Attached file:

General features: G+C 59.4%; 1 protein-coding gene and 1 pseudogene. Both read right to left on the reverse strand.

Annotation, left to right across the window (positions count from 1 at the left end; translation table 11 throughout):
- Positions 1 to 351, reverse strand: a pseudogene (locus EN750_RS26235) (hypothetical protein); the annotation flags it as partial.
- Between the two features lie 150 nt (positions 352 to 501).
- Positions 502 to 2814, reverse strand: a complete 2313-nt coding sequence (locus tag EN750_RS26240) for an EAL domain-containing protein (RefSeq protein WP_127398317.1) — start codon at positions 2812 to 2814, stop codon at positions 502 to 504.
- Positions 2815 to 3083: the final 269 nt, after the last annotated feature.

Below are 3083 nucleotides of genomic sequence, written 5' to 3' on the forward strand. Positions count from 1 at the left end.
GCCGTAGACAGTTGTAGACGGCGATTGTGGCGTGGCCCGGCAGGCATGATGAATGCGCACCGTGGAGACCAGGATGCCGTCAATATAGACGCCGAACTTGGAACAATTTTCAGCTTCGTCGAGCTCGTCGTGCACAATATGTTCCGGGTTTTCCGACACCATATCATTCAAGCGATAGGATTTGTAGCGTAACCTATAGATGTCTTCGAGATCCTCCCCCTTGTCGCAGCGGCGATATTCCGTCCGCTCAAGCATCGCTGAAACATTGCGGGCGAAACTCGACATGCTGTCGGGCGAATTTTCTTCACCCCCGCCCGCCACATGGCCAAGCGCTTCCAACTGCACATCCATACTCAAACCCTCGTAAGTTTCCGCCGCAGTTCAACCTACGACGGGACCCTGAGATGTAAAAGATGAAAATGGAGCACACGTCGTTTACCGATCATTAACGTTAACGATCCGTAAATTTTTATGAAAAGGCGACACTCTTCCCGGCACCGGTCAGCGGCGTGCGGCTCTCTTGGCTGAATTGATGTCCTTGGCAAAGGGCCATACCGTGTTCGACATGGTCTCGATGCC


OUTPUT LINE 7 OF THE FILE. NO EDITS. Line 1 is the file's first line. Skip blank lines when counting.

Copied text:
Below are 3083 nucleotides of genomic sequence, written 5' to 3' on the forward strand. Positions count from 1 at the left end.